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SA’s economic rebound is back on track

File picture: Nokuthula Mbatha/African News Agency

File picture: Nokuthula Mbatha/African News Agency

Published Mar 9, 2022


By Carmen Nel

The fourth quarter 2021 real GDP growth, at 1.2% (quarter-on-quarter, seasonally adjusted) and 4.9% for the year, was in line with consensus expectations and so should have limited implications for the market. Rather, the Russia/Ukraine crisis remains the dominant factor for risk assets at the moment.

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The underlying data showed dispersion rather than a broad-based rebound off the weak third quarter 2021 base.

The good

Agriculture posted a strong performance, as expected, while the trade and manufacturing rebound following the July unrest made notable contributions to the overall expansion.

The reopening of the economy and easing of lockdown restrictions were evident in a solid recovery in household consumption expenditure, which was biased towards discretionary spend such as restaurants and hotels, household furnishings, and clothing and footwear. Another positive was the expansion in fixed investment, led by machinery and equipment. The rebound in imports, while detracting from overall growth, points to ongoing normalisation in domestic demand and should be viewed as a positive.

The bad

A negative surprise was the decline in financial, real estate, and business services, which is usually a component with low volatility.

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And the ugly

Mining was particularly weak, but the outcome was not a surprise in light of the high-frequency monthly data giving a preview. Construction continues to be hampered by weak infrastructure investment and a subdued residential housing market.

But the recovery remains on track

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It is important to note that this data is almost three months old and has less bearing on the outlook for the balance of 2022 than do global developments. Growth should be underpinned by the robust terms of trade, but the consumer faces a tougher environment due to rising fuel costs, upside risk to food prices, as well as from tightening monetary policy.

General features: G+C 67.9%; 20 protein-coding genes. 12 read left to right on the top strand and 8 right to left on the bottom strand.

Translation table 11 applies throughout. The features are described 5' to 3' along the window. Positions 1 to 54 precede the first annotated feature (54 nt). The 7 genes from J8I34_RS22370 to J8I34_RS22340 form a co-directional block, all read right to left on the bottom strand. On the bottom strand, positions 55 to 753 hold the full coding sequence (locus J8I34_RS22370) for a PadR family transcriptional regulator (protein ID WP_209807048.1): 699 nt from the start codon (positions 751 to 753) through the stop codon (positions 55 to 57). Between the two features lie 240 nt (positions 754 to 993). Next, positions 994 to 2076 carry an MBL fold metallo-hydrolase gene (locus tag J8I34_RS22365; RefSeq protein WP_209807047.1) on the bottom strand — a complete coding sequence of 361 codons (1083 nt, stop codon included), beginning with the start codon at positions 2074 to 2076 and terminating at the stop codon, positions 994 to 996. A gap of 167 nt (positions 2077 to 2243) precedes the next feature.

We do not think this release will have a meaningful impact on the South African Reserve Bank’s Monetary Policy Meeting in two weeks’ time, as the Bank is likely to focus more on the inflation outlook and attendant upside risk stemming from the Russia/Ukraine crisis.

And could normalise sooner than expected

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The economy is set to reach pre-pandemic levels (first quarter 2020) over the course of the second quarter this year and is likely to be back at the pre-pandemic trend by the December quarter. Both these time estimates are sooner than was originally estimated at the height of the Covid pandemic and strictest lockdowns.

The expectation is that the growth levers in 2022 will be the ongoing consumer recovery, upside from foreign tourism, and the government starting the infrastructure roll-out. Additional impetus could come from sustained high commodity prices and mining capex. That said, the risk is biased to the downside from current geopolitics. The Russia/Ukraine crisis remains fluid and highly uncertain and it is not possible to determine the impact that it will ultimately have on both global and local economies.

Investors should remain diversified and cautious

Local fixed income is offering significant value, but volatility is expected to remain elevated. South Africa equities have rand-hedge properties and have a positive beta to high commodity prices. A diversified portfolio but with a cautious bias is prudent in the current environment.

Carmen Nel is an economist and macro strategist at Matrix Fund Managers.


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